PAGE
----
When the Oil Boom Turns to Bust
NEW YORK (TheStreet) -- The present recovery is fueled by, well, fuel.
Fracking has uncovered huge pools of oil in Texas, Ohio and North Dakota, creating an economic boom in those places that has trickled down to the rest of the country.
A Texan may have no more incentive than an Arab to give you a better price on his oil, but he does spread the wealth around, as I saw on a recent trip to Kingsville for my daughter's graduation.
But every oil boom carries within it the seeds of its own destruction.
I have seen this movie before.
After leaving Houston for a daily newspaper job in 1981, I returned in 1984 to see the boomtown I had known transformed into something out of the Great Depression. Billboards advertised churches, roads were empty and buildings see-through. Friends who had graduated from Rice University with high hopes a few years before were taking blue-collar jobs from which they would never recover.
What caused that bust was a precipitous fall in oil prices, begun by Fed Chairman Paul Volcker's tightening of the money supply to choke off inflation. President Reagan also had the Saudis open their oil spigot wide, causing Russian commodity prices to crash and leading to the victorious end of the Cold War.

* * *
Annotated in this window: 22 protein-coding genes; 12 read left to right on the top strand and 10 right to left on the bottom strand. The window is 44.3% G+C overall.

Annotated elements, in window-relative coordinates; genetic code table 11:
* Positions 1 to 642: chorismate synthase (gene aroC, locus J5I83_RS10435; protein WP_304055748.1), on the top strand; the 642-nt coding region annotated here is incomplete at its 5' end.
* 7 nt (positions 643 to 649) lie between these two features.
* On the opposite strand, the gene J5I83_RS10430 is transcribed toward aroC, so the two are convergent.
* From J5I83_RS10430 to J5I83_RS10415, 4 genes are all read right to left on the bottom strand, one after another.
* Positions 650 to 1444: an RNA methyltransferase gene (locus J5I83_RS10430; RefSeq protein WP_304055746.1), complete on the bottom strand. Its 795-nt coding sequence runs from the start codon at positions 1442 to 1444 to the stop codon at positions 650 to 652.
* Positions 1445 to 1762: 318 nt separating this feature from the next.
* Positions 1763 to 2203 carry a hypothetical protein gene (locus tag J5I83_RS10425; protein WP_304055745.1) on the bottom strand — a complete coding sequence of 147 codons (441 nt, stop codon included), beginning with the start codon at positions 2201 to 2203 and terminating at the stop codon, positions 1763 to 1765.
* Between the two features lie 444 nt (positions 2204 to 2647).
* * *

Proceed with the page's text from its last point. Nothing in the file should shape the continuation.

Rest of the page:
The cause this time will be different, but the result could be the same.
Renewable energy doesn't look like much right now. It may replace just 1% of demand this year. But it's in the nature of technology that 1% quickly becomes 2%, 2% becomes 4%, and 4% becomes 8%. Even if you think solar and wind energy are government-created frauds -- and financiers no longer think that, as Gigaom's Katie Fehrenbacher notes -- efficiency isn't. Getting more work from less fuel, over time, means less demand.
So what happens then? The high-cost streams are priced out of the market first. Canada's "oil sands" (formerly the Alberta tar sands), deep fracking and deepwater drilling cost more than re-tapping fields in Arabia and Iraq, or fracking for gas closer to markets in Europe and China.